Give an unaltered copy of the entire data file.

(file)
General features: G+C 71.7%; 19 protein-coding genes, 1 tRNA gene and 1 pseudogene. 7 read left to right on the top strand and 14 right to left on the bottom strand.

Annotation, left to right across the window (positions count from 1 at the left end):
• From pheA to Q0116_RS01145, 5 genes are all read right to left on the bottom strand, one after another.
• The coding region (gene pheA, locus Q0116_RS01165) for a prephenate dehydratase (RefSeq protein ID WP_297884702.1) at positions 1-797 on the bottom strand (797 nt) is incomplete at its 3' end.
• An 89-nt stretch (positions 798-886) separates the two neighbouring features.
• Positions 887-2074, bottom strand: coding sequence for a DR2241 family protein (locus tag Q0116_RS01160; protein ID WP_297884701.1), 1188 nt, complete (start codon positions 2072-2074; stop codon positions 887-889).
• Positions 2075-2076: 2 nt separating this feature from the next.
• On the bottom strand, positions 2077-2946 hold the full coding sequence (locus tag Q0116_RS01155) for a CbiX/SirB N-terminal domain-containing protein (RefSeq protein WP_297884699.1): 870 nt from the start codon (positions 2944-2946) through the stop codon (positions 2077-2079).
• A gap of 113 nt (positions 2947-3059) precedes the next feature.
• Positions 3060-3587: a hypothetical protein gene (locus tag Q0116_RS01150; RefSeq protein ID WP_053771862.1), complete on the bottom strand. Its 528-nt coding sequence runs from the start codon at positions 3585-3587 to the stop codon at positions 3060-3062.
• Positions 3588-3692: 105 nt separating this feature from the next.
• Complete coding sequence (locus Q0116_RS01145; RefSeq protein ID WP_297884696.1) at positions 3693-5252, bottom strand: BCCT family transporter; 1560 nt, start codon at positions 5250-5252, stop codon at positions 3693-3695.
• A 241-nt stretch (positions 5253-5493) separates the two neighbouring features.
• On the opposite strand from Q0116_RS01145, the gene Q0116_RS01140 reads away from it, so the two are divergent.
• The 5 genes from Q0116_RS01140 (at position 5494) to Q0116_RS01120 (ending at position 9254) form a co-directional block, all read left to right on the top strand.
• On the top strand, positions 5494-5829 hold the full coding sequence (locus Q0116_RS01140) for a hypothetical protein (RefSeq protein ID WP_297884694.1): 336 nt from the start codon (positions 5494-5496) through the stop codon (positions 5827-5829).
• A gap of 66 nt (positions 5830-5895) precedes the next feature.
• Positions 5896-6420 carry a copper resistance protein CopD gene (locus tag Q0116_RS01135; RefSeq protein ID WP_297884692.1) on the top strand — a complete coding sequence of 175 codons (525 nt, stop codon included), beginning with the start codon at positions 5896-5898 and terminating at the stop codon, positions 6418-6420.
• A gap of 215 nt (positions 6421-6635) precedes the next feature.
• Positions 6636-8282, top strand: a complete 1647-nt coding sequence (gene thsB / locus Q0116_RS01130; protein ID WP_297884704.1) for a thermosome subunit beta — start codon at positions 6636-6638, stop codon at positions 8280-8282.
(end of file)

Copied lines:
General features: G+C 71.7%; 19 protein-coding genes, 1 tRNA gene and 1 pseudogene. 7 read left to right on the top strand and 14 right to left on the bottom strand.

Annotation, left to right across the window (positions count from 1 at the left end):
• From pheA to Q0116_RS01145, 5 genes are all read right to left on the bottom strand, one after another.
• The coding region (gene pheA, locus Q0116_RS01165) for a prephenate dehydratase (RefSeq protein ID WP_297884702.1) at positions 1-797 on the bottom strand (797 nt) is incomplete at its 3' end.
• An 89-nt stretch (positions 798-886) separates the two neighbouring features.
• Positions 887-2074, bottom strand: coding sequence for a DR2241 family protein (locus tag Q0116_RS01160; protein ID WP_297884701.1), 1188 nt, complete (start codon positions 2072-2074; stop codon positions 887-889).
• Positions 2075-2076: 2 nt separating this feature from the next.
• On the bottom strand, positions 2077-2946 hold the full coding sequence (locus tag Q0116_RS01155) for a CbiX/SirB N-terminal domain-containing protein (RefSeq protein WP_297884699.1): 870 nt from the start codon (positions 2944-2946) through the stop codon (positions 2077-2079).
• A gap of 113 nt (positions 2947-3059) precedes the next feature.
• Positions 3060-3587: a hypothetical protein gene (locus tag Q0116_RS01150; RefSeq protein ID WP_053771862.1), complete on the bottom strand. Its 528-nt coding sequence runs from the start codon at positions 3585-3587 to the stop codon at positions 3060-3062.
• Positions 3588-3692: 105 nt separating this feature from the next.
• Complete coding sequence (locus Q0116_RS01145; RefSeq protein ID WP_297884696.1) at positions 3693-5252, bottom strand: BCCT family transporter; 1560 nt, start codon at positions 5250-5252, stop codon at positions 3693-3695.
• A 241-nt stretch (positions 5253-5493) separates the two neighbouring features.
• On the opposite strand from Q0116_RS01145, the gene Q0116_RS01140 reads away from it, so the two are divergent.
• The 5 genes from Q0116_RS01140 (at position 5494) to Q0116_RS01120 (ending at position 9254) form a co-directional block, all read left to right on the top strand.
• On the top strand, positions 5494-5829 hold the full coding sequence (locus Q0116_RS01140) for a hypothetical protein (RefSeq protein ID WP_297884694.1): 336 nt from the start codon (positions 5494-5496) through the stop codon (positions 5827-5829).
• A gap of 66 nt (positions 5830-5895) precedes the next feature.
• Positions 5896-6420 carry a copper resistance protein CopD gene (locus tag Q0116_RS01135; RefSeq protein ID WP_297884692.1) on the top strand — a complete coding sequence of 175 codons (525 nt, stop codon included), beginning with the start codon at positions 5896-5898 and terminating at the stop codon, positions 6418-6420.
• A gap of 215 nt (positions 6421-6635) precedes the next feature.
• Positions 6636-8282, top strand: a complete 1647-nt coding sequence (gene thsB / locus Q0116_RS01130; protein ID WP_297884704.1) for a thermosome subunit beta — start codon at positions 6636-6638, stop codon at positions 8280-8282.